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An Ingenious Grandmother

I never knew any of my grandparents, but my paternal one was quite exceptional according to the stories about her. She was a true Victorian, bringing up both her boys according to a very strict regime. Lucky enough to have a grand piano, they were obliged to practice for at least an hour daily. And if they showed signs of slowing down or not producing work that was up to standard, she would come round with her ruler and rap their knuckles at the keyboard.

She would equally accept no nonsense in her business affairs, for she was a dressmaker of distinction. While her husband was out on his rounds as an insurance agent, her own clients came and visited the house. She was known for holding up a large piece of material, such as taffeta which would stand by its own weight. And simply cutting the fabric out to size while closely studying the lady in front of her.

She also had a team of girls and young women who would then take the packaged materials to work on at home. In this way, she would start at ten in the morning and finish in the late afternoon before her husband returned.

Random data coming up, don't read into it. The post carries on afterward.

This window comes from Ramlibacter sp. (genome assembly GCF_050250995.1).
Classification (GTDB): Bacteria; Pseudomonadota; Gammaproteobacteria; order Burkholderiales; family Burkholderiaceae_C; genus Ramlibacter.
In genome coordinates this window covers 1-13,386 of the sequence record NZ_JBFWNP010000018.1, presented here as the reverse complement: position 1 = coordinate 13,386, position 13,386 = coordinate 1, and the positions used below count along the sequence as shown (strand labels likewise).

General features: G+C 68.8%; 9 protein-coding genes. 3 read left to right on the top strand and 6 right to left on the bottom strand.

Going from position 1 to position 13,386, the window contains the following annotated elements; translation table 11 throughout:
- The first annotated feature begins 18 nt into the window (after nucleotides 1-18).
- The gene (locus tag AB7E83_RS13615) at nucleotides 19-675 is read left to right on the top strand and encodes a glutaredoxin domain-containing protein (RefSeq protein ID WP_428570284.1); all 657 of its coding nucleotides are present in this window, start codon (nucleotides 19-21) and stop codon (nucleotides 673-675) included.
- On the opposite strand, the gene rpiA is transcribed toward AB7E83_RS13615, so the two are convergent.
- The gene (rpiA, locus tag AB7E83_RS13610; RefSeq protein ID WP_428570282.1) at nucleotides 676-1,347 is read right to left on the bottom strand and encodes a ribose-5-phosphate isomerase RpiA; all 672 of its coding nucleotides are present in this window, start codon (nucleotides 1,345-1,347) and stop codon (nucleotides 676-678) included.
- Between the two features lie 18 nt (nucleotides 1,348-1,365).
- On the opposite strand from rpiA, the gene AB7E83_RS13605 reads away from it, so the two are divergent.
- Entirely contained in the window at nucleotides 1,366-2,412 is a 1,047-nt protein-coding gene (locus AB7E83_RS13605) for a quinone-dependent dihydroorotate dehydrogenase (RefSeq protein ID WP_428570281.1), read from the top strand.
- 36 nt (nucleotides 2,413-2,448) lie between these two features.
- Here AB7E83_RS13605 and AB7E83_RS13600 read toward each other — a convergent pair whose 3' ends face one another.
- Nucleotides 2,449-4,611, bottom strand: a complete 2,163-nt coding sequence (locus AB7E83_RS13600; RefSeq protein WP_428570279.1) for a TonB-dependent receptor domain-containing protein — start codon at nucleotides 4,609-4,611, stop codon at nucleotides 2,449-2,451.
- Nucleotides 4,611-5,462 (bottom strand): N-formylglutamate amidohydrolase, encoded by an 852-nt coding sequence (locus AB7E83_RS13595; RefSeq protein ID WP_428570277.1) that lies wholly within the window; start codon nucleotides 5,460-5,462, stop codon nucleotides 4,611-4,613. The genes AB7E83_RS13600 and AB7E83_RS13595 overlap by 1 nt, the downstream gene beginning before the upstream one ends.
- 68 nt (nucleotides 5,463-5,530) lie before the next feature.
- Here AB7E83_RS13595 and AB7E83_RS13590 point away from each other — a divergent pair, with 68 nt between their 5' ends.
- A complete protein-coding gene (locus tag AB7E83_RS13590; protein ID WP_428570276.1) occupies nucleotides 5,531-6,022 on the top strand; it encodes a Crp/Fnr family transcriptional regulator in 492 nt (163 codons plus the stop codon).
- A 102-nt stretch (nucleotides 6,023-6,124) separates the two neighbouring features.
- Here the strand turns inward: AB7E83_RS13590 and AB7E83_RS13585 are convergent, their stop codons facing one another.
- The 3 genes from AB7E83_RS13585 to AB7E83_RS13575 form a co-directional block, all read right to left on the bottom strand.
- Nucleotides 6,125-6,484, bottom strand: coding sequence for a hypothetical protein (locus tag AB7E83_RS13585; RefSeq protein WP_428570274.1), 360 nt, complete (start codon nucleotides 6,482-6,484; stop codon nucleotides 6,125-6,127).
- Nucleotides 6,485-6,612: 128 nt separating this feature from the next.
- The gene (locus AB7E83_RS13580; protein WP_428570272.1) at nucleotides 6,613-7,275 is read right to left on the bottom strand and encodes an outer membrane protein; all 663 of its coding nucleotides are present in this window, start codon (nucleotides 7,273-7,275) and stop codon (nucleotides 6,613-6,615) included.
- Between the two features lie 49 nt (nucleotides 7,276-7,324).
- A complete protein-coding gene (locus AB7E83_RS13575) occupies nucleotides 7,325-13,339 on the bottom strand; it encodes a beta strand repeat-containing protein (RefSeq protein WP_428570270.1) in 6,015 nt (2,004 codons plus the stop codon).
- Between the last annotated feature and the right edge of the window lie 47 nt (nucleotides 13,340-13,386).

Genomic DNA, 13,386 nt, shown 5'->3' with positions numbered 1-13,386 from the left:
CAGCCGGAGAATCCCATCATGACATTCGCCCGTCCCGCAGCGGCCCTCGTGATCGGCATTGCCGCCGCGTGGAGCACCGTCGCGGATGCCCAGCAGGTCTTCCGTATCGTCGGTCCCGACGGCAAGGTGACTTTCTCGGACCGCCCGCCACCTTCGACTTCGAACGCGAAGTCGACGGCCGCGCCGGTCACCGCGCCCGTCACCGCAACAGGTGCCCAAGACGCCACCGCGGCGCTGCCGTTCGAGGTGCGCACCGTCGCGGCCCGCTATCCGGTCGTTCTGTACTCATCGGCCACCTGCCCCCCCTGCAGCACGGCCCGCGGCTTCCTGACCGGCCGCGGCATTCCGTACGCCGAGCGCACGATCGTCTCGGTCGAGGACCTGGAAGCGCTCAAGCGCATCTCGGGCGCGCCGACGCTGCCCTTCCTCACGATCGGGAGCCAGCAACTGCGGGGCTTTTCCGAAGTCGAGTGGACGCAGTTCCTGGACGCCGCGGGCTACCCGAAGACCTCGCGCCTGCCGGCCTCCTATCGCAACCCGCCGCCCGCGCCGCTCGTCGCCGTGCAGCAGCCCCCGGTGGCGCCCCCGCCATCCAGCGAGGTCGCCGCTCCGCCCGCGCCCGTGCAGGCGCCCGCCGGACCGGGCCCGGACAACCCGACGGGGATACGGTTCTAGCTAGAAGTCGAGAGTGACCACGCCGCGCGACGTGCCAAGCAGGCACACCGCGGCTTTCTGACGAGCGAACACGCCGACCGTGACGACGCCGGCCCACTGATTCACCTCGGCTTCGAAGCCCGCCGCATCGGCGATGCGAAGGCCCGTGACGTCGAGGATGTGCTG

This was the way in which she managed to run a very efficient household without upsetting her very Victorian husband. All kinds of work on the property was undertaken, using the handsome proceeds of her business, without him being at all aware of how any of it was paid for.

As a man of regular routine who left and returned at unchanging hours this was a situation that suited the whole family as long as it remained inplace and he never personally met any of the people involved. Until one day when she had arranged for some decorating to be done. He was heard unexpectedly walking up the brick path to the front door, so she had to act quickly. Silencing the two workmen, she promptly urged them, protesting, to climb up into the huge teak wardrobe that stood on the landing. And there they stayed until after her husband had left the house again, unaware of all that was happening. 


A memory of Barabara Colley is a parishioner at Holy Trinity Church.  Bolton-le-Sands


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